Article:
There is enough information on how to implement base32 encoding or the specification of base32 encoding but I don't understand what it is, why we need it and where are the primary applications. Can someone please explain and give nice real life scenarios on usage? Thanks.

crockford base32 wikipedia base32

3 Answers 3


Like any other "ASCII-only" encoding, base32's primary purpose is to make sure that the data it encodes will survive transportation through systems or protocols which have special restrictions on the range of characters they will accept and emerge unmodified.

For example, b32-encoded data can be passed to a system that accepts single-byte character input, or UTF-8 encoded string input, or appended to a URL, or added to HTML content, without being mangled or resulting in an invalid form. Base64 (which is much more common) is used for the exact same reasons.

The main advantage of b32 over b64 is that it is much more human-readable. That's not much of an advantage because the data will typically be processed by computers, hence the relative rarity of b32 versus b64 (which is more efficient space-wise).

Update: there's the same question asked about Base64 here: What is base 64 encoding used for?

  • I would add that in theory, base32 can be case insensitive. Feb 1, 2018 at 5:13
  • I agree with @snapfractalpop. If you doing something where the protocol (like dns) could change case, then base32 is more useful. If you not worrying about that, then base64 will allow the same content to be encoded in less characters then base32. (see valex's answer)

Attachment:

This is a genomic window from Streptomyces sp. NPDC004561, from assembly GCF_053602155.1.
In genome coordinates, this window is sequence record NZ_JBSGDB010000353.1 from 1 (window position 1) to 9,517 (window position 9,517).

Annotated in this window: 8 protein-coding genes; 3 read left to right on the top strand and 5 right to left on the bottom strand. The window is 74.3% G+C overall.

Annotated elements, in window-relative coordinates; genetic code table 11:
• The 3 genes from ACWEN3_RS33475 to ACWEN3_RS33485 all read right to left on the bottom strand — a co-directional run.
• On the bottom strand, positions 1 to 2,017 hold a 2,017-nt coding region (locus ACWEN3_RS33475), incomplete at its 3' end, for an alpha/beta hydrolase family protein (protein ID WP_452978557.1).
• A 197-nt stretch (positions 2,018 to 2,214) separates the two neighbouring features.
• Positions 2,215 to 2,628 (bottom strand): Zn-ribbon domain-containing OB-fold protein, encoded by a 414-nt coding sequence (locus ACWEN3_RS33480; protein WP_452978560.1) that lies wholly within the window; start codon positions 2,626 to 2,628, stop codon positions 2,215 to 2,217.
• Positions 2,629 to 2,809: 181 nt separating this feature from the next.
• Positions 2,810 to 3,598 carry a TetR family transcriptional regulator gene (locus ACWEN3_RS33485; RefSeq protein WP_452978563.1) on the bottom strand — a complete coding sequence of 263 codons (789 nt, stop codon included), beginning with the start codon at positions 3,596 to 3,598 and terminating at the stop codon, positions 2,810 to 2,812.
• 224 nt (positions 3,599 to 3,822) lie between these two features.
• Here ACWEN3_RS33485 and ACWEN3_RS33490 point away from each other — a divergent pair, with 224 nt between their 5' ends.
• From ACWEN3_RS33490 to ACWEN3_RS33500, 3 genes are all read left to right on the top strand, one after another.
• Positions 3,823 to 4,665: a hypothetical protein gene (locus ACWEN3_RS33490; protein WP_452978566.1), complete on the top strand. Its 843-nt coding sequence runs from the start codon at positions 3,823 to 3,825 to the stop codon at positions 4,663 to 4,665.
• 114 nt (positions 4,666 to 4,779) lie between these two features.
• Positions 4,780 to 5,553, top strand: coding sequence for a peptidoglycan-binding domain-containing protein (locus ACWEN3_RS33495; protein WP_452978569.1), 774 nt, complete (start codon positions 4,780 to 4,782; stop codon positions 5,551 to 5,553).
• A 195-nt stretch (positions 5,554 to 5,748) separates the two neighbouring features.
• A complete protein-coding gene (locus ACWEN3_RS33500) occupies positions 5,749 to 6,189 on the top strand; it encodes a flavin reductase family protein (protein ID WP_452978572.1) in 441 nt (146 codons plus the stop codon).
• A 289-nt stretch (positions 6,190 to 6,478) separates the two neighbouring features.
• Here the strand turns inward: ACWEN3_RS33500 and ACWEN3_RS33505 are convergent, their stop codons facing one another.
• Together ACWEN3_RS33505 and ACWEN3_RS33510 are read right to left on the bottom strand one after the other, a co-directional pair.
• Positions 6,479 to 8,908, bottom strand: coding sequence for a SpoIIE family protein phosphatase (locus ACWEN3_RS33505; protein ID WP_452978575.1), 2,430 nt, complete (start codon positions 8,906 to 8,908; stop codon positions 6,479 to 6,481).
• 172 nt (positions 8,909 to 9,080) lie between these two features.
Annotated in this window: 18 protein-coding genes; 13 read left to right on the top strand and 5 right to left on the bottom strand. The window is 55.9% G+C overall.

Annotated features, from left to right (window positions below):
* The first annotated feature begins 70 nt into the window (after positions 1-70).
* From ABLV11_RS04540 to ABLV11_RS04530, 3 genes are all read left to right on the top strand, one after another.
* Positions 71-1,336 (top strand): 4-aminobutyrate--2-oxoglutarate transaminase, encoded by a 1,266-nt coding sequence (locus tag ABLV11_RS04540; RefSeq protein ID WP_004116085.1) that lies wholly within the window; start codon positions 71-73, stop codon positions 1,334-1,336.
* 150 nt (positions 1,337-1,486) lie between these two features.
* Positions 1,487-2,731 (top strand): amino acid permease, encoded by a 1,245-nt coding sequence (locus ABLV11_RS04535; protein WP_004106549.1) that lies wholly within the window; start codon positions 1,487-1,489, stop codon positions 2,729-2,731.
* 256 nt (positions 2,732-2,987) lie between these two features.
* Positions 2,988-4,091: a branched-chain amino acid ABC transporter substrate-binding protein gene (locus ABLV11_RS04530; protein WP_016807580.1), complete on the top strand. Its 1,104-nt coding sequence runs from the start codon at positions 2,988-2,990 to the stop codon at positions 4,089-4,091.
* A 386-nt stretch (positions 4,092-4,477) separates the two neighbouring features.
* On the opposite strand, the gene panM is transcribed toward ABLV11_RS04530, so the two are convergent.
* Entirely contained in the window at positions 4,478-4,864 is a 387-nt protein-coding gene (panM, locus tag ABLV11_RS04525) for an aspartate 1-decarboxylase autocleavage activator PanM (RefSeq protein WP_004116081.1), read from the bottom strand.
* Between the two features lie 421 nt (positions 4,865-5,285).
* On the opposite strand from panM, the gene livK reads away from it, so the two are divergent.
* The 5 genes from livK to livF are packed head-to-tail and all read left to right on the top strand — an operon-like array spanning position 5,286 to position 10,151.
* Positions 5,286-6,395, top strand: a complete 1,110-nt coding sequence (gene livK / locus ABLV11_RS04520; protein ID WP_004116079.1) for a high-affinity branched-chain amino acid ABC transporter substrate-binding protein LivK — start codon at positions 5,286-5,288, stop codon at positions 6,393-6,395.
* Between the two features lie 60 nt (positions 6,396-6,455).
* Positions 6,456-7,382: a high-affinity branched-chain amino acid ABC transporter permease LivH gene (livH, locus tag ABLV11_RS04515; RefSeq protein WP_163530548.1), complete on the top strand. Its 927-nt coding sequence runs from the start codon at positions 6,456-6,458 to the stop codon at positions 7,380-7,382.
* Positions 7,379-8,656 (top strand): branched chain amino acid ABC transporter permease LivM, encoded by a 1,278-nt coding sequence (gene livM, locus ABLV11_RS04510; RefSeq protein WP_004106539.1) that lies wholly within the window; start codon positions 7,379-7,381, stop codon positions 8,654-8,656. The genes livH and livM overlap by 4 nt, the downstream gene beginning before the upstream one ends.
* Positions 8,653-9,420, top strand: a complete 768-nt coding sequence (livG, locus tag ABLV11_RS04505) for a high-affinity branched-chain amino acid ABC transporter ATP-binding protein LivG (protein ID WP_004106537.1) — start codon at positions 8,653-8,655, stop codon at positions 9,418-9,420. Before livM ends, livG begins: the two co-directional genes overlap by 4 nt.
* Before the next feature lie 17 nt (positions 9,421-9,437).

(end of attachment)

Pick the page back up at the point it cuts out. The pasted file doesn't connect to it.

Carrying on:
– AmaJayJB
    Mar 13, 2018 at 15:03

Base32 encoding (and Base64) encoding is motivated by situations where you need to encode unrestricted binary within a storage or transport system that allow only data of a certain form such as plain text. Examples include passing data through URLs, XML, or JSON data, all of which are plain text sort of formats that don't otherwise permit or support arbitrary binary data.


In addition to previous answers for base32 vs base64 in numbers. For same .pdf file encoded result is:

base64.base32encode(content) = 190400 symbols

base64.base64encode(content) = 158668 symbols

  • 3
    Well, sure. Lower base = more digits to represent the same number. In this case, base64 is 5/6 the size of base32, because base32 gets you log2(32)=5 bits per character, while base64 gets you log2(64)=6 bits per character.
    – Mark Reed
    Sep 13, 2022 at 18:42

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